Leaders of international diamond industry organizations pledged their assistance in supporting Zimbabwe in exploiting its diamonds for the benefit of its citizens. These included Eli Izhakoff, the honorary president of the World Diamond Council, the World Federation of Diamond Bourses (WFDB) and of the CIBJO;  Ernie Blom, the president of the WFDB; Gaetano Cavalieri, the president of CIBJO;  Ahmed Bin Sulayem, the executive chairman of the Dubai Multi Commodities Centre,  and Ari Epstein, the CEO of the Antwerp World Diamond Centre.

The first day of the conference ended with a panel discussion -- From Zimbabwean Mines To The World, featuring Robert Mhlanga, the chairman of Mbada Diamonds (Private) Ltd;  Farai Mutamangira, the legal advisor to the Ministry of Mines and Mining Development of Zimbabwe;  Francis Gudyanga and Abbey Chikane, the first chair of the Kimberley Process Certification Scheme.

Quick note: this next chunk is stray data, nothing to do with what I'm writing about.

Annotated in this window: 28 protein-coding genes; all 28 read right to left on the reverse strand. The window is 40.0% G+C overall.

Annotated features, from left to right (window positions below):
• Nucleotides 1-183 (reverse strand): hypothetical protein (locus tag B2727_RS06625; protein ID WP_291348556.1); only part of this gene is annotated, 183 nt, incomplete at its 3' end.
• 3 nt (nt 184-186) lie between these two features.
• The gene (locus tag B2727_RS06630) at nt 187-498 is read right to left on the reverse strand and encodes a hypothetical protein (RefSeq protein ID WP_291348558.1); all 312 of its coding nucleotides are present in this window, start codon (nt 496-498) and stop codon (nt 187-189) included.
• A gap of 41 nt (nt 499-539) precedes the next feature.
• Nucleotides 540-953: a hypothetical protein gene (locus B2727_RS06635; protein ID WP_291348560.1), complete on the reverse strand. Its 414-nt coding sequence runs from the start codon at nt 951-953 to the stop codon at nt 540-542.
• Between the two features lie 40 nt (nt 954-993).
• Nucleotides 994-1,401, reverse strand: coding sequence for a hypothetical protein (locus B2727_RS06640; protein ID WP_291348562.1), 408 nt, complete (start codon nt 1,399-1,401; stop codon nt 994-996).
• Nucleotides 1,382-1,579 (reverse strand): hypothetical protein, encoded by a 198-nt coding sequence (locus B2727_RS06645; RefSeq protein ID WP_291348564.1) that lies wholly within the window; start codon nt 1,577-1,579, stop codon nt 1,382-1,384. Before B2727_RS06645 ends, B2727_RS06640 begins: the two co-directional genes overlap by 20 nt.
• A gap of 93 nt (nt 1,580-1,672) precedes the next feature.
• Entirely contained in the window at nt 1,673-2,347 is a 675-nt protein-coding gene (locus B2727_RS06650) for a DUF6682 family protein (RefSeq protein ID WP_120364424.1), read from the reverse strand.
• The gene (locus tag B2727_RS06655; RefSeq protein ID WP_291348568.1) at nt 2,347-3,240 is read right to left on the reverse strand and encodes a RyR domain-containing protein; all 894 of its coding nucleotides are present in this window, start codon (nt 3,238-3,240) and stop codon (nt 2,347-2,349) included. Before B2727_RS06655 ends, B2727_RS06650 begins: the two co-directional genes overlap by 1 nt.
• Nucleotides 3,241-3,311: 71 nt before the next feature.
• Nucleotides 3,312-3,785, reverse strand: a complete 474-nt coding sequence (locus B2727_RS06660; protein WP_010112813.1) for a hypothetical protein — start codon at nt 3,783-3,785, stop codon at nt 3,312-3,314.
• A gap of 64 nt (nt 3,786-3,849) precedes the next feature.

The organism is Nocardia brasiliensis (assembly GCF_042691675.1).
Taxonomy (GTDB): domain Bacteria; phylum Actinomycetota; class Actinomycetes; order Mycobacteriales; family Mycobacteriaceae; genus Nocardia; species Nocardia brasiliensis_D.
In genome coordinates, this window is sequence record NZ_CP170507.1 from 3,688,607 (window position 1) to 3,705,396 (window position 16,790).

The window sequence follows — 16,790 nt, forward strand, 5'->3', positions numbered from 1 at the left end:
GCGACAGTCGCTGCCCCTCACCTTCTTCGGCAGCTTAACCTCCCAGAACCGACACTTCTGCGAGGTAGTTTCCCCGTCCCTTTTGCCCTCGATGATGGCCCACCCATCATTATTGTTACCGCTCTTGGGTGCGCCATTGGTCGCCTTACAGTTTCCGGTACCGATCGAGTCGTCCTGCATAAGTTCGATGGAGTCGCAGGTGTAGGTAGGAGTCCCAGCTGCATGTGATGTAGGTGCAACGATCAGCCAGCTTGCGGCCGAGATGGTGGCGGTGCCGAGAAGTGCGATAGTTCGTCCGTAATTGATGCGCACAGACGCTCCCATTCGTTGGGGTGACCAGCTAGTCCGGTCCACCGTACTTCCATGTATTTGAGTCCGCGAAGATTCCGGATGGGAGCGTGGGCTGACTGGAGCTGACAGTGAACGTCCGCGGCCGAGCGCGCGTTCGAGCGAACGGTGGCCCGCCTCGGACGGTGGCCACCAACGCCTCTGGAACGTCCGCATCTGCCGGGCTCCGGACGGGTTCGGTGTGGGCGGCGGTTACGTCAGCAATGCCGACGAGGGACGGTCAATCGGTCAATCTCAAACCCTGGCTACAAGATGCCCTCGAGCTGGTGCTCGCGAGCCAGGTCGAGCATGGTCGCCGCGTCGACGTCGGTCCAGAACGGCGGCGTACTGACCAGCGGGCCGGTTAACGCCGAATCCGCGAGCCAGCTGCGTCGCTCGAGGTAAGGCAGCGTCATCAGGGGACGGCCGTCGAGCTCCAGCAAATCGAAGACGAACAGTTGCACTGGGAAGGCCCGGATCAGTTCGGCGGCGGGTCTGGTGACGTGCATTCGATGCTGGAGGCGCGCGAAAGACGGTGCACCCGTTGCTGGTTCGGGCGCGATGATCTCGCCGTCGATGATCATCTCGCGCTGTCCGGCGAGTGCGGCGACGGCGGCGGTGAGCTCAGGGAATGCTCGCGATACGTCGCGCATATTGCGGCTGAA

To see the speeches in full from the first day of the second Zimbabwe Diamond Conference, visit our YouTube address: https://www.youtube.com/user/ZDC2014

It is estimated that Zimbabwe's diamond potential can enable it to produce 25 percent of the world's alluvial diamonds. The European Union last year removed sanctions on Zimbabwe's diamond mining companies. The Marange area in Eastern Zimbabwe, which covers 300 square miles in Chiadzwa, is ranked as the world's largest diamond producing deposit. It is estimated that the region produced close to 17 million carats in 2013, representing around 13 percent of global rough supply.

 

Rapaport News is not responsible for, and does not endorse, the content of any third-party press release. This is not a Rapaport Press Release. It has been provided as additional information for our clients.

Comment Comment Email Email Print Print Facebook Facebook Twitter Twitter Share Share
Tags: conference, diamond, mining, Robert Mugabe, speech, Zimbabwe, Zimbabwe Diamond Conference
Similar Articles
Comments: (0)  Add comment Add Comment
Arrange Comments Last to First
© Copyright 1978-2018 by Martin Rapaport. All rights reserved. Index®, RapNet®, Rapaport®, PriceGrid™, Diamonds.Net™, and JNS®; are TradeMarks of Martin Rapaport.
While the information presented is from sources we believe reliable, we do not guarantee the accuracy or validity of any information presented by Rapaport or the views expressed by users of our internet service.